Try to be there. Listen if they want to talk. Don’t push. Let them know you care. Be willing to give them space. And take care of yourself: if you get stressed out and frazzled on their behalf, you aren’t actually helping.
Love them. Love yourself.
At the end of the second round, the sore throat came back along with a new, keep-me-up-half-the-night cough. The doctor didn’t like how my lungs sounded, so I got chest and sinus x-rays along with more swabs before the next round of a different antibiotic. And so on.
And each time I was on antibiotics, I felt better, but never completely well. Which both I and my doctor figure was probably because the original viral infection was still lingering. Except during that three month period, at least two other bouts of some sort of cold seemed to run through my office. So it’s possible that it wasn’t one long lingering viral infection, but really three or four unrelated viral infections that each hit me one after the other.
But we have also had a lot of high pollen/allergy alert days during that time. Coincidentally, some of the highest pollen count days happened to occur right after the end of each of the first two rounds of antibiotics. So each time that the sore throat and sinus symptoms started to re-occur, I told myself it was probably just allergies, and didn’t call my doctor right away.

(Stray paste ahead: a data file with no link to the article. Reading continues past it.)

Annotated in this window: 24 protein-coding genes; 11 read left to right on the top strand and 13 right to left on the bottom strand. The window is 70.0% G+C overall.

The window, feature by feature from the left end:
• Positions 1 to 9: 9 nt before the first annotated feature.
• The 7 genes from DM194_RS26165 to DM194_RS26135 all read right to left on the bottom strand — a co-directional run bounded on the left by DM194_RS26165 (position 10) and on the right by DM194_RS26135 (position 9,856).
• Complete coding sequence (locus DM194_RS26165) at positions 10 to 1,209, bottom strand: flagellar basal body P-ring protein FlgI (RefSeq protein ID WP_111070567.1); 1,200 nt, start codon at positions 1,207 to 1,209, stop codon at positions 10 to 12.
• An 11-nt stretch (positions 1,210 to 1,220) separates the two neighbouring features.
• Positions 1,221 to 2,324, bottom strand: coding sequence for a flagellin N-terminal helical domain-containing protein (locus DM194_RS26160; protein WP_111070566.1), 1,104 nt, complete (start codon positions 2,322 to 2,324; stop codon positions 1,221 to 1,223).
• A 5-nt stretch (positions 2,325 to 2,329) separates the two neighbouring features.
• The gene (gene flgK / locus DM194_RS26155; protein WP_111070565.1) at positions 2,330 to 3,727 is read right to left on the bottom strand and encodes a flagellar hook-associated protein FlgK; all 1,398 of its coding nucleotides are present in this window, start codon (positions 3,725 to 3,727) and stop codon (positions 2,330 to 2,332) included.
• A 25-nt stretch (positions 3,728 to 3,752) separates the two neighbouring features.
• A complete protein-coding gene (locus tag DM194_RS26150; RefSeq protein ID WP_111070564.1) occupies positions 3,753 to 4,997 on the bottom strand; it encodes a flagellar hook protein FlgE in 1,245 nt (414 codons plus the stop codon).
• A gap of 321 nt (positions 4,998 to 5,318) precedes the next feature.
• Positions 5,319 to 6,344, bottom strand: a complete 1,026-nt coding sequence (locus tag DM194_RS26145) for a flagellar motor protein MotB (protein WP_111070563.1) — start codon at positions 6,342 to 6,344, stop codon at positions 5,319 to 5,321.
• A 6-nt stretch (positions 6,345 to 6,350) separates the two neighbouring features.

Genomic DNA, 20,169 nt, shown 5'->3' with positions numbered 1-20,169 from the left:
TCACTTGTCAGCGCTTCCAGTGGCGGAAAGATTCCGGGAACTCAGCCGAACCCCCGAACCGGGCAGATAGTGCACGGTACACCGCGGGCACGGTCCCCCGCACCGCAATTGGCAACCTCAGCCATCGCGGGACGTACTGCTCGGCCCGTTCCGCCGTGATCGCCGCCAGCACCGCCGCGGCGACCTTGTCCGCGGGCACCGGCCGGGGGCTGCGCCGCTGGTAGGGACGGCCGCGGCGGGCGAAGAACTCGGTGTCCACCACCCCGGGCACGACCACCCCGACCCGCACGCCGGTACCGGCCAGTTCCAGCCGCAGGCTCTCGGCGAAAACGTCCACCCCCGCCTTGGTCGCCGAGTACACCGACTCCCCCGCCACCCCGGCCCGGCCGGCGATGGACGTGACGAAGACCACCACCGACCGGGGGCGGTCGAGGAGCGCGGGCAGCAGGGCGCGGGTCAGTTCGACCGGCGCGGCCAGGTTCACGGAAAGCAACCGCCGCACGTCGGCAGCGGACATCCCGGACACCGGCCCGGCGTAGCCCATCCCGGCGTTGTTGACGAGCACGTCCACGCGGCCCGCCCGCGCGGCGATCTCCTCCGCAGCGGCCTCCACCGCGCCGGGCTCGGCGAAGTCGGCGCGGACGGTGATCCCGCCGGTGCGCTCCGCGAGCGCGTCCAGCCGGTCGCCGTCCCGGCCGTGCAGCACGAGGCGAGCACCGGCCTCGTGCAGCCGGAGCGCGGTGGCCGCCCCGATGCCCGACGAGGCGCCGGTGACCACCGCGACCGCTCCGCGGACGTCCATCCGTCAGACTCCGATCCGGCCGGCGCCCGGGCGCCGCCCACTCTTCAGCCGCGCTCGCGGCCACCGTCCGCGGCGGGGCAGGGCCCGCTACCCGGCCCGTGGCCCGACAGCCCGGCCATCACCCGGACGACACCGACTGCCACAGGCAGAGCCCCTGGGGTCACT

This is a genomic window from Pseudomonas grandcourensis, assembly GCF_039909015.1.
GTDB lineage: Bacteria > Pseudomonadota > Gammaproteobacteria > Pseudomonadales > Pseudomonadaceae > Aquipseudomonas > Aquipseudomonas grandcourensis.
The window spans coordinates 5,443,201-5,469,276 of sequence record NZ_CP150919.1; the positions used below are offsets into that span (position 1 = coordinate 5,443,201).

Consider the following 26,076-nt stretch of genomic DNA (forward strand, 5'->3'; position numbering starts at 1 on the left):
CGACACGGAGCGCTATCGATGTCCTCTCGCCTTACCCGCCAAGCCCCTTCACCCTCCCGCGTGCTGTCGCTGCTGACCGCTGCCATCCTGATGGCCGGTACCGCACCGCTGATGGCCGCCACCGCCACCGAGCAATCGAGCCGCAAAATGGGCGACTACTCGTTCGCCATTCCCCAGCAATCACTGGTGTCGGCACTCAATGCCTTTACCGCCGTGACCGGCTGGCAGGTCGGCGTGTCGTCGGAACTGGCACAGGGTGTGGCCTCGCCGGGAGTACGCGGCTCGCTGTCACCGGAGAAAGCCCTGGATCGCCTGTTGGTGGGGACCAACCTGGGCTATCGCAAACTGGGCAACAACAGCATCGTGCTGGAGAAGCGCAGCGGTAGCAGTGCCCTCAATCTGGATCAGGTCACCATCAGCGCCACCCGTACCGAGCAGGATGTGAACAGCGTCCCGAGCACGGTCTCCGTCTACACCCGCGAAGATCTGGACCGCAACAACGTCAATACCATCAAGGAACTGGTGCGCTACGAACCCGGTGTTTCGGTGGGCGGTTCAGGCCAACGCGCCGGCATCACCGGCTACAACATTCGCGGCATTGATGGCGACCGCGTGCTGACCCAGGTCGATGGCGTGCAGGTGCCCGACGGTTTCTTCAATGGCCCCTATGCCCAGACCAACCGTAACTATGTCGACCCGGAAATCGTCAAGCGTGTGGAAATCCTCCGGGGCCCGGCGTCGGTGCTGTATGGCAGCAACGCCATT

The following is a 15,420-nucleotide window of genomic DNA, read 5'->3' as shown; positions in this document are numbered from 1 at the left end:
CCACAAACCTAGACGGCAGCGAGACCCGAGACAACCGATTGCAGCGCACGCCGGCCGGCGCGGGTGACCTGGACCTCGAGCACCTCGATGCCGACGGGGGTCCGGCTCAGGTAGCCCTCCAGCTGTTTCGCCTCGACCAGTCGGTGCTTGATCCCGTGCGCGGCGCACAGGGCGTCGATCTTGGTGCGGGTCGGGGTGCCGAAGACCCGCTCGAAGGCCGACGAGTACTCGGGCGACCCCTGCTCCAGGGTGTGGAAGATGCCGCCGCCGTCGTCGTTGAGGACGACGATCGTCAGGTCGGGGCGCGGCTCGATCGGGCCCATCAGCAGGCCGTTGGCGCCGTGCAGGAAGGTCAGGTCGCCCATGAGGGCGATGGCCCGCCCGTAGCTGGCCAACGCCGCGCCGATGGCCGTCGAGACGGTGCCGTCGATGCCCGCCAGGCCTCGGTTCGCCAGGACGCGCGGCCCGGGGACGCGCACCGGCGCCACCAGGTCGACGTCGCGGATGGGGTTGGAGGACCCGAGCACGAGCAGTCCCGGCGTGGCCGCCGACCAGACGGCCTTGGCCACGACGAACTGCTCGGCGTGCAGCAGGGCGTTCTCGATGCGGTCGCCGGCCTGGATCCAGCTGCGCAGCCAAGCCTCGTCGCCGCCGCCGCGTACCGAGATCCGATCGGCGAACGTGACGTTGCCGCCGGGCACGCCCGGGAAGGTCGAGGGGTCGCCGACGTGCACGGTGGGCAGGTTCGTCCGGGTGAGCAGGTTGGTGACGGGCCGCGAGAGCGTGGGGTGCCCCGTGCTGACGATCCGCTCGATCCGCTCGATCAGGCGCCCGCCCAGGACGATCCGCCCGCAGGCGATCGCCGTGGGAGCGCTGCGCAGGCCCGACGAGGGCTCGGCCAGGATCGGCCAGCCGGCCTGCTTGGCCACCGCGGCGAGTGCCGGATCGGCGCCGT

Regardless, it’s been ten days since the end of the last round of antibiotics, with so far no sore throat and no ear ache. I think that means that the bacterial infection is finally gone. And while I’ve been having sore sinuses, congestion, and itchy eyes throughout for that entire time, nothing that isn’t very typical hay fever symptoms have shown up.
But I’m still feeling paranoid. So when I woke up feeling overheated and more congested than usual, I panicked a little. Until I remembered that because of the work being done on the exterior of the house, we’ve closed up all the windows and disabled the air-conditioning vent in the bedroom. It merely took opening the front door when I took out the garbage minutes after waking up to make me feel much more normal.
Though I had pollen alerts on my phone from both a weather app and my pollen tracker, and I see we’re going to be in the red all week. So this congestion and itchy eyes and sinus headache are probably here for the long haul.
Anyway, could you pass me that box of tissue, please?
I’ve never had the kind of body anyone would call heroic. Even back in middle school when I was active (and generally not terribly good) in various sports. Back then I was usually short for my age (other than a brief exception in 7th grade when I shot up to what would turn out to be my full adult height, but within two years all but two of my classmates were taller than me, again), and was usually painfully scrawny. Then, in my twenties, Still the same height I’d been since the age of 14, I started gaining weight and generally started to look like many generations of short, round, bald, hairy men on my Dad’s side of the family. Yes, bald. my hairline starting receding around the age of 15.
Despite having more than a bit of a belly, for most of my thirties and forties I had excellent blood pressure and more than excellent cholesterol numbers. That was probably helped by the fact that for most of my adult life I’ve walked, a lot. I currently live about five miles from the location of my office, and most nights after work I walk home, rather than take the bus. Even when I’m feeling sick, I walk a couple of miles to get to a bus stop along the way.